Eye tracking and analysis of the human eye is one of the perspective technologies. It can substantially improve our interaction with our smartphones. If you are reading this you probably have your opinion already. The real question is whether the precision is sufficient – thus how precise it can actually get.
Before we can reason about the precision, let’s first establish some facts/assumptions that we will consider. Eye is a strange natural camera, that has evolved somewhere around 500 million years ago. By analyzing the eye we understand detecting the different elements, the most important is the iris. An iris is a close to circular object with a deformable hole in the middle. Well, almost in the middle – surprisingly, outer and inner boundary of the iris rarely fully concentric circles. The pupil is often not circular, but rather ellipsoid. On average is the diameter of an iris 12mm, but actually it can vary anywhere from 10.2mm to 13mm – very young babies are, of course, outside this interval. The pupil varies a bit more, typically from 1.5mm in bright light to 8mm in dark environment.
To evaluate how precise detection of iris can get, we need to know how big it will be once captured by a camera sensor. To evaluate that we need to know the resolution of the camera and the field of view. Let’s consider a phone OnePlus 5T. It has a 16 megapixels sensor with the pixel size 1.12μm, aperture f/1.7 and focal length: 27.22mm.
Computing the resolution of the camera
What is the field of view?
We can compute the angular field of view using following relationship:
where is the focal length and the horizontal FoV is basically width of the sensor in mm. Now, our horizontal field of view (FoV) is , but for the purpose of computing the angular FoV we will use the value 35mm. You ask why? It is because the focal length 27.22 is not the real focal length, but an adjusted value that would provide the same perspective on the full-frame sensor.
The angular FoV of the smartphone is therefore:
We can verify it approximately with a simple protractor by simply putting the sensor to the center and checking how many degrees is visible:
This is of course only an approximate – due to imperfections of my setup and some cropping we see actually a few degrees less.
(Theoretical) Size of the pupil in the image
Since the width of the captured image is 4608 pixels, one pixel is capturing . Of course, we still don’t know how much details that represents with respect to the iris, because we don’t know how far is the iris located. Common sense says that closer the object is, more details is captured. If we consider 4mm object (size of a rather smaller pupil) and plot is as a function of distance we get following graph:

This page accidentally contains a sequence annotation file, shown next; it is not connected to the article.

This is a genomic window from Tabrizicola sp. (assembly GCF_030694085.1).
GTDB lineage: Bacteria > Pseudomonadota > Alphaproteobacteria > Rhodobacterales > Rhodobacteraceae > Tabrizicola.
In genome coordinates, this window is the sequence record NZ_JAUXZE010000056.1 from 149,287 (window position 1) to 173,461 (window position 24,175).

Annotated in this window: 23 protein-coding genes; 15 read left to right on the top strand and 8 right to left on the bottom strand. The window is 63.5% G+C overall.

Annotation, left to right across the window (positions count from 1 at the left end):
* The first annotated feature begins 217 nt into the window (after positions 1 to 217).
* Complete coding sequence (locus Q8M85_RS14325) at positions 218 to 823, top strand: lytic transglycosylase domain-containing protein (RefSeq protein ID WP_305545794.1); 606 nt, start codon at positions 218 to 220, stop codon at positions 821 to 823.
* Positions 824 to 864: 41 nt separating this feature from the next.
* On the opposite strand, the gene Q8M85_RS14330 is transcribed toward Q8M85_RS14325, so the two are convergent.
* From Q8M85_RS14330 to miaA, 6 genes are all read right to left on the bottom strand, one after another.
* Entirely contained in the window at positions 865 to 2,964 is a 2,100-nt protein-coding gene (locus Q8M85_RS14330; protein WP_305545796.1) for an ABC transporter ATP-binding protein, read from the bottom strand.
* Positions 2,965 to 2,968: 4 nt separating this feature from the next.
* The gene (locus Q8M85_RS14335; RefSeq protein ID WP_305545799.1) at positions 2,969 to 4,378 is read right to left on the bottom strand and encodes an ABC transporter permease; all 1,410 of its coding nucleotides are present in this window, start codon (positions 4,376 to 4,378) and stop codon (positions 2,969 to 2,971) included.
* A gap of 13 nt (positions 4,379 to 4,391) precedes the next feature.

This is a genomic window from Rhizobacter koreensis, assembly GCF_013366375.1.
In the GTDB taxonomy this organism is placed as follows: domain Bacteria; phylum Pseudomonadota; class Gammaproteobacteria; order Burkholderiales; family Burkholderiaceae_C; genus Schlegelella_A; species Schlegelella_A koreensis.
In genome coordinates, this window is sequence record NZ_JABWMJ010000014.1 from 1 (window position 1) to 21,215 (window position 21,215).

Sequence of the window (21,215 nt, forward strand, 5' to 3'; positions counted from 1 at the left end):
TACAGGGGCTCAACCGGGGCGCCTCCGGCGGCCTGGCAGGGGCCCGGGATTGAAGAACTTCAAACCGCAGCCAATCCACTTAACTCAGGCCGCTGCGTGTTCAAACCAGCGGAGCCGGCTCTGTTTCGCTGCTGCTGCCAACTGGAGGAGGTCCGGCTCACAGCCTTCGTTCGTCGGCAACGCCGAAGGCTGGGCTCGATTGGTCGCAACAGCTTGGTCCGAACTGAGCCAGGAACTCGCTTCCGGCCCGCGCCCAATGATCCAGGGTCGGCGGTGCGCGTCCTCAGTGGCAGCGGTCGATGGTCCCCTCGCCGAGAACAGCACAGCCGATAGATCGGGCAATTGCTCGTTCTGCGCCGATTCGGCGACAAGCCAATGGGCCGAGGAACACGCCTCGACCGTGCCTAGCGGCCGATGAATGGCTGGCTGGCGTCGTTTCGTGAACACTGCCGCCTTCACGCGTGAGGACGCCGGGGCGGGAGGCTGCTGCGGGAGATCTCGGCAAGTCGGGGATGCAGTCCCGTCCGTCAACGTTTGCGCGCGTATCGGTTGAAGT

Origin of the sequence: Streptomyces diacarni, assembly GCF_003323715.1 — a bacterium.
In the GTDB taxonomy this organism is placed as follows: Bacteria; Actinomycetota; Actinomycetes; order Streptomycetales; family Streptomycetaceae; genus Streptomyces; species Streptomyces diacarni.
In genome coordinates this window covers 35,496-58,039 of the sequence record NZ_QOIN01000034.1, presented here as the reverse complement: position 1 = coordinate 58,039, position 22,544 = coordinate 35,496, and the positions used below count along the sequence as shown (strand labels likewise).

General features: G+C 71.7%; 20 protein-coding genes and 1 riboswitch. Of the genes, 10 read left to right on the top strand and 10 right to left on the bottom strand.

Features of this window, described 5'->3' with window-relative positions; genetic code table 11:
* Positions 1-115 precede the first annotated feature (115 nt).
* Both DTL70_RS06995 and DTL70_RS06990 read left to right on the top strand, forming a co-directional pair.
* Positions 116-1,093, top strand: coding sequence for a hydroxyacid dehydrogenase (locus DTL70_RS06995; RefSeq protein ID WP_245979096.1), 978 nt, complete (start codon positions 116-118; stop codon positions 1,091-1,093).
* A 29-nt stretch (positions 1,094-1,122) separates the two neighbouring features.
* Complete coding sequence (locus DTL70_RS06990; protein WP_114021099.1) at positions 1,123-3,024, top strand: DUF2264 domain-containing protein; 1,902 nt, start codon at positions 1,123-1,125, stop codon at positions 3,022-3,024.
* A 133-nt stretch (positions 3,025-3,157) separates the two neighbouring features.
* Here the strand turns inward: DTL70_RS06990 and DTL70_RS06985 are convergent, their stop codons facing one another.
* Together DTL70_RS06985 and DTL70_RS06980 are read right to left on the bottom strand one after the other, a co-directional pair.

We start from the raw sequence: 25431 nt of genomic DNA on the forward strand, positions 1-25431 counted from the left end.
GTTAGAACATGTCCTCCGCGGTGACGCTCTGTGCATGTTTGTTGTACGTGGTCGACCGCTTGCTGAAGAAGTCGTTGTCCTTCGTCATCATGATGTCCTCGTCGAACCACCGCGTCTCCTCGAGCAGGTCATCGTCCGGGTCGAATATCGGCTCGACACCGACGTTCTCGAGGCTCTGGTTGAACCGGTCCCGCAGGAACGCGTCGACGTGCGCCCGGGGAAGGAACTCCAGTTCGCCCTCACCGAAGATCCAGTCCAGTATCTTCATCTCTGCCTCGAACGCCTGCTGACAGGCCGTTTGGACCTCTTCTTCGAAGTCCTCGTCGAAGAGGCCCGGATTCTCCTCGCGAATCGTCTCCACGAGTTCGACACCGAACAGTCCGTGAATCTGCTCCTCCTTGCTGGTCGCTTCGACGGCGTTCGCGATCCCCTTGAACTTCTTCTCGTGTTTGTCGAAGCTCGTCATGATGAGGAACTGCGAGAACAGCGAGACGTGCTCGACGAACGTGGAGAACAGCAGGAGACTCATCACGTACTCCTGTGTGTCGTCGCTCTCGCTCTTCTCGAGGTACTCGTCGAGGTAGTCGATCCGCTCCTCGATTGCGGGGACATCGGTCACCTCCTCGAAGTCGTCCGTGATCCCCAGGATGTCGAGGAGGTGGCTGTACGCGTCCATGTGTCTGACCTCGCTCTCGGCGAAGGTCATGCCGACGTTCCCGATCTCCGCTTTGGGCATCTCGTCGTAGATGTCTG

From the graph we can conclude that even in the larger distance, the size of the pupil in the captured image will be around 20 pixels. This means that we can detect changes in the iris of , right?
In all our computations we considered the size of the sensors, and focal length of the lens, but that is not enough for two reasons:
- sensors are not ideal
- lenses are not ideal
We considered the resolution of the camera to be 16 megapixels. This is a pixel resolution, however, for image processing we actually don’t care about pixels, but more about spatial resolution. Spatial resolution is a measure of how small pattern in an image can be resolved in a sufficient contrast before it appears as a blur.
Size of the pupil in the image (adjusting for diffraction)
The sensor will have some noise, but what I believe is more important is the imperfections of the lens. Lenses in our smartphones are small, really really small. In fact, they are so small that their aperture is limiting the spatial resolution due to diffraction. All lenses are limited in their resolving power by diffraction. Diffraction is a physical phenomena which occurs when light passes through a small aperture before it reaches the sensor.
Luckily, we can easily compute the resolution limit of a lens due to diffraction from the f number which is information that many manufacturers proudly provide.
where is the light wavelength and is the f number for the lens. Let’s consider 700 nm (0.7µm) as the wavelength which is the largest from the visible band of the light (our worst case scenario). Our resolution is then for our camera and for the red light. As we can see, manufacturer declared size of the pixel to be 1.12 µm, however the lens can resolve only 2.9µm. As you can see, the wavelength plays a big role, because for violet/blue spectrum with wavelength 350 nm (0.35µm) in our resolution 2x better . So even in the case of the 350nm light, the resolution is limited by the lens (or aperture).
If we recalculate the resolution, we can resolve 1779 points horizontally and 1334 vertically which is in total 2 373 186 points. So instead of 16 million points (16 MPx) we can resolve only a bit less than 2.4 million.
If we update the our function of a 4mm object size depending on the distance we get following graph (using the resolution for 700nm (red) light):
And that is still only theoretical limit. In practice, there is a lot of imperfections of the optical elements in the lens which are combined by imperfections of the sensor.
The lesson learned is, that the real resolution we can capture from the cameras (details we can resolve), is guaranteed to be lower than the pixel resolution declared by the manufacturer. To get the true resolution, One should better test the camera, by measuring the point spread function of the particular unit and even in particular conditions. A nice tutorial to evaluate the camera can be found here.